Key Concept

Key Evidence: In a US-based study of more than 65,000 longterm survivors of pediatric and young adult cancers spanning nearly three decades, researchers found an increased risk of later HPV infections and malignancies among these survivors. Female survivors of childhood and young adult cancers were found to have a 40% greater chance of developing HPV-associated malignancies compared to cancer-naïve females. This risk was even greater in male cancer survivors who had a 150% relative excess of HPV malignancies compared to cancer-naive males.

Ojha, R.P., Tota, J.E., Offutt-Powell, T.N., et al. 2013. Human papillomavirus-associated subsequent malignancies among long-term survivors of pediatric and young adult cancers. PLOS ONE. 8(8).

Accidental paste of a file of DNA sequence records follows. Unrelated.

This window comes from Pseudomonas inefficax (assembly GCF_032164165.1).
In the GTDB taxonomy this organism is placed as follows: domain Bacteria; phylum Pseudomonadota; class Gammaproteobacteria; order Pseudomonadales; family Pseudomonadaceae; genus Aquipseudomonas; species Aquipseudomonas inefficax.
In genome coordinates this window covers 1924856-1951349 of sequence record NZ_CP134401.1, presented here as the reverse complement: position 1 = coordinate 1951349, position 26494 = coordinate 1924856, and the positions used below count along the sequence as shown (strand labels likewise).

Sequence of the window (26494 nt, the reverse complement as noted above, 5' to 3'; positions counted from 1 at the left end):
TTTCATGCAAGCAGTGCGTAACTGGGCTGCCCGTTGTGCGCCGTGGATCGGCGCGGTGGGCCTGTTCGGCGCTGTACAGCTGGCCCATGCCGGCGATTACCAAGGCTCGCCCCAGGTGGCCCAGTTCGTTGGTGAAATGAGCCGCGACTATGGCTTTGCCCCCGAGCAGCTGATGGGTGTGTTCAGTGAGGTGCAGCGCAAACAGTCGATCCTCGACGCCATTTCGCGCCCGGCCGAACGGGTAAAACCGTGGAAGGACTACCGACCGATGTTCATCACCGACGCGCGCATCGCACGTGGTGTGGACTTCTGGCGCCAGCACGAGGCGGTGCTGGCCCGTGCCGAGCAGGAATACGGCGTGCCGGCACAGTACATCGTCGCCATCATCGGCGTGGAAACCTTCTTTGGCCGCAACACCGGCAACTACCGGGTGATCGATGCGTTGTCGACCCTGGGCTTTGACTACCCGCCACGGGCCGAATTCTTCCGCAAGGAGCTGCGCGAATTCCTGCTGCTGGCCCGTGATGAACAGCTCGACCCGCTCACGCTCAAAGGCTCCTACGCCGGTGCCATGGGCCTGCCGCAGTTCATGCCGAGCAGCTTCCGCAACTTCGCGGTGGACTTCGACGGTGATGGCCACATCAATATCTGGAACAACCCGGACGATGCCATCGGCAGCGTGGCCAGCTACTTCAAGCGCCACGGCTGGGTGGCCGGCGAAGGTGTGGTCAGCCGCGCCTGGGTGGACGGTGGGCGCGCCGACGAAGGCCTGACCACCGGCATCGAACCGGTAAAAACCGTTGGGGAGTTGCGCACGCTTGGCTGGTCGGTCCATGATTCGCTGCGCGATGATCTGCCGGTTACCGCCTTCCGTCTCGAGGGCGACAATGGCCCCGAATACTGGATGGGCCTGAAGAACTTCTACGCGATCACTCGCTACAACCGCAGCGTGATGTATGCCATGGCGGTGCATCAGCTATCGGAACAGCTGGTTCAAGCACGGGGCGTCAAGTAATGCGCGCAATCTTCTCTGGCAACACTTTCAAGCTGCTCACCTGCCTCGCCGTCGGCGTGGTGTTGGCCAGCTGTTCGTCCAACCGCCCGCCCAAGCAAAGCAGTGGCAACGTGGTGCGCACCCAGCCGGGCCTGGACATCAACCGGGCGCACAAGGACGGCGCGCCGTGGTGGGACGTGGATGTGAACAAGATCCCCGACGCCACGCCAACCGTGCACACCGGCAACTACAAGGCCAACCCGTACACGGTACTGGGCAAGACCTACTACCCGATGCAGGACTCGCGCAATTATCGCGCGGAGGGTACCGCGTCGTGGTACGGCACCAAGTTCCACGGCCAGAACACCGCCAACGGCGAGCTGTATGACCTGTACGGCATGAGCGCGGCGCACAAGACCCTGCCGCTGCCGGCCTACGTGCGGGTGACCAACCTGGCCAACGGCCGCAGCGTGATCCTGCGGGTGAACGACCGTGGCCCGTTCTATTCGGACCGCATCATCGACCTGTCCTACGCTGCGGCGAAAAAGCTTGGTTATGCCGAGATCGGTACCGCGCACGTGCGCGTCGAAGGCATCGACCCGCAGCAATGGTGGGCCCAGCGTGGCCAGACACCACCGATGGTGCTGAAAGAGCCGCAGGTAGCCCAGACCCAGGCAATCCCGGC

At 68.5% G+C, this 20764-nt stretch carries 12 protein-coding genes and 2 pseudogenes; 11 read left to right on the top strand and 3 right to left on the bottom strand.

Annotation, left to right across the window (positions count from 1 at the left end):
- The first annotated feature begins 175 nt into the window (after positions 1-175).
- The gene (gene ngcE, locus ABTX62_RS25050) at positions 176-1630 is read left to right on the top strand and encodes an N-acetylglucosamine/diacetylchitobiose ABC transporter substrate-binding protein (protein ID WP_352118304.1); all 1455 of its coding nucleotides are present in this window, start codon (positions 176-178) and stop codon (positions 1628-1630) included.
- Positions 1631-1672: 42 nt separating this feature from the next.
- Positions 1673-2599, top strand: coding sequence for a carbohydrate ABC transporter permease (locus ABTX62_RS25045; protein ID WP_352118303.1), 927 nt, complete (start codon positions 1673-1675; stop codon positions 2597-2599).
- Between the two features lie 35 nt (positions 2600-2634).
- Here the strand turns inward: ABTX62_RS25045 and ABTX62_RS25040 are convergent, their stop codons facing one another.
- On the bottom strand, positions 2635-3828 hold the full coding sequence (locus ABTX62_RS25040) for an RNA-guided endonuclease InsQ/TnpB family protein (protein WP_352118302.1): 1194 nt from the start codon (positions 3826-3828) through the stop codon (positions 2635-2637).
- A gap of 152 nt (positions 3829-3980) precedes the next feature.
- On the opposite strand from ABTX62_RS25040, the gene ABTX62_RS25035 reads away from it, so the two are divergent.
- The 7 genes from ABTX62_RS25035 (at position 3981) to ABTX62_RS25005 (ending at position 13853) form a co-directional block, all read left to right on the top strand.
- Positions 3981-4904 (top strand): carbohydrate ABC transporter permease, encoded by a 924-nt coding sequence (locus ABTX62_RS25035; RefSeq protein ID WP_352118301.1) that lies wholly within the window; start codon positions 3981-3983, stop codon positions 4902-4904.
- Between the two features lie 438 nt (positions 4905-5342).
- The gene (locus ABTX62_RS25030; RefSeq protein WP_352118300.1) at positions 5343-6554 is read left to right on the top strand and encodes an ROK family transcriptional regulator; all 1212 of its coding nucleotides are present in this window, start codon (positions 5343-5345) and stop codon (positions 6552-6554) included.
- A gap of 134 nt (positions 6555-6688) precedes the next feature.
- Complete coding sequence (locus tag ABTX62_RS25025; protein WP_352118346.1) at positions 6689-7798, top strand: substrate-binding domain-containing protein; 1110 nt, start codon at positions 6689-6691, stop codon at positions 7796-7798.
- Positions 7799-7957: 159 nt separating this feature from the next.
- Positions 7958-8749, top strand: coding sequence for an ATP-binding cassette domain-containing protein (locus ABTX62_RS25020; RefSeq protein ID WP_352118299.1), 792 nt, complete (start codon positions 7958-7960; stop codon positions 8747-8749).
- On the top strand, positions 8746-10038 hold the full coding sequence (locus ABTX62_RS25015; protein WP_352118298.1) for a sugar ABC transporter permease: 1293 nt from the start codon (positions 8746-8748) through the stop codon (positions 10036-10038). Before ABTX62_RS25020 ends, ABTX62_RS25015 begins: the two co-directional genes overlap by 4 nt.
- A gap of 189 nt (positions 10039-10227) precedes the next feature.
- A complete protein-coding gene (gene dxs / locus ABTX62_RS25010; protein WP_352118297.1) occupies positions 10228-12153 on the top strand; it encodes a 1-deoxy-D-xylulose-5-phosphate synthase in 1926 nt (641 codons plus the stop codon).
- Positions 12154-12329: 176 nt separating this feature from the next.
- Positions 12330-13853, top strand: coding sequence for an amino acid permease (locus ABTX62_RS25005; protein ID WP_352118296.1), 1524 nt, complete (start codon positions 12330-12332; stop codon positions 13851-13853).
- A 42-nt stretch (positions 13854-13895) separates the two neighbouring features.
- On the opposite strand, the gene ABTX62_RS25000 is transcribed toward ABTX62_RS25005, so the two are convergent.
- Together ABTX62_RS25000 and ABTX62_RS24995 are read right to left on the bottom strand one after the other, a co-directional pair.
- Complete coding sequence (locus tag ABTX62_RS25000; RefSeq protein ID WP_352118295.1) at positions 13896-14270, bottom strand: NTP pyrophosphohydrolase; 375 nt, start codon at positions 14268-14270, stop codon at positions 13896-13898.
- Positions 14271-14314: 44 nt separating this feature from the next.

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Key Evidence: A study in the US found that the incidence of invasive pneumococcal disease was 22 to 38 times higher in adults with cancer than in healthy adults.

Kyaw, M.H., Rose, C.E., Fry, A.M., et al 2005. The Influence of Chronic Illnesses on the Incidence of Invasive Pneumococcal Disease in Adults. The Journal of Infectious Diseases. 192(3).
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